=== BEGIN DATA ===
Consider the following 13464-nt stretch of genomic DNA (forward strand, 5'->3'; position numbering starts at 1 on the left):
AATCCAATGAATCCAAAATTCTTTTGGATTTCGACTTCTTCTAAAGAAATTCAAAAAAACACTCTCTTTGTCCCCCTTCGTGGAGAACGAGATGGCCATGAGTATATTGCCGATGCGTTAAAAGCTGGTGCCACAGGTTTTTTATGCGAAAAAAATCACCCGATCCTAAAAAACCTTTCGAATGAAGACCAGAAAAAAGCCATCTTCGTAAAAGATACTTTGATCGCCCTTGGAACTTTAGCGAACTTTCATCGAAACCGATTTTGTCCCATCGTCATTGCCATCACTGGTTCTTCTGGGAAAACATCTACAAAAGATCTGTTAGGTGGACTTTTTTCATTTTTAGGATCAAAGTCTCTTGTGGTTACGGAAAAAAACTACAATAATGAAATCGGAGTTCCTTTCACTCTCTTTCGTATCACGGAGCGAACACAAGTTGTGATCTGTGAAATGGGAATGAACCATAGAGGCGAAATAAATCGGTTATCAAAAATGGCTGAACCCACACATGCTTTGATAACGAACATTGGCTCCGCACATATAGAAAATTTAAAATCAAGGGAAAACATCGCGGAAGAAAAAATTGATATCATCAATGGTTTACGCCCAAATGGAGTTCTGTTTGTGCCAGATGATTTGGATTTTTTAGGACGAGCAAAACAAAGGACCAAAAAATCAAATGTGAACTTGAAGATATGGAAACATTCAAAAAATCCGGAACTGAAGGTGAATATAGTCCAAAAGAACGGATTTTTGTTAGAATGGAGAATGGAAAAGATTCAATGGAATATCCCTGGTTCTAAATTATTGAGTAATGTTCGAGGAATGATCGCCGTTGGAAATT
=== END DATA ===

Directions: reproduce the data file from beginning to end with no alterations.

Consider the following 13464-nt stretch of genomic DNA (forward strand, 5'->3'; position numbering starts at 1 on the left):
AATCCAATGAATCCAAAATTCTTTTGGATTTCGACTTCTTCTAAAGAAATTCAAAAAAACACTCTCTTTGTCCCCCTTCGTGGAGAACGAGATGGCCATGAGTATATTGCCGATGCGTTAAAAGCTGGTGCCACAGGTTTTTTATGCGAAAAAAATCACCCGATCCTAAAAAACCTTTCGAATGAAGACCAGAAAAAAGCCATCTTCGTAAAAGATACTTTGATCGCCCTTGGAACTTTAGCGAACTTTCATCGAAACCGATTTTGTCCCATCGTCATTGCCATCACTGGTTCTTCTGGGAAAACATCTACAAAAGATCTGTTAGGTGGACTTTTTTCATTTTTAGGATCAAAGTCTCTTGTGGTTACGGAAAAAAACTACAATAATGAAATCGGAGTTCCTTTCACTCTCTTTCGTATCACGGAGCGAACACAAGTTGTGATCTGTGAAATGGGAATGAACCATAGAGGCGAAATAAATCGGTTATCAAAAATGGCTGAACCCACACATGCTTTGATAACGAACATTGGCTCCGCACATATAGAAAATTTAAAATCAAGGGAAAACATCGCGGAAGAAAAAATTGATATCATCAATGGTTTACGCCCAAATGGAGTTCTGTTTGTGCCAGATGATTTGGATTTTTTAGGACGAGCAAAACAAAGGACCAAAAAATCAAATGTGAACTTGAAGATATGGAAACATTCAAAAAATCCGGAACTGAAGGTGAATATAGTCCAAAAGAACGGATTTTTGTTAGAATGGAGAATGGAAAAGATTCAATGGAATATCCCTGGTTCTAAATTATTGAGTAATGTTCGAGGAATGATCGCCGTTGGAAATT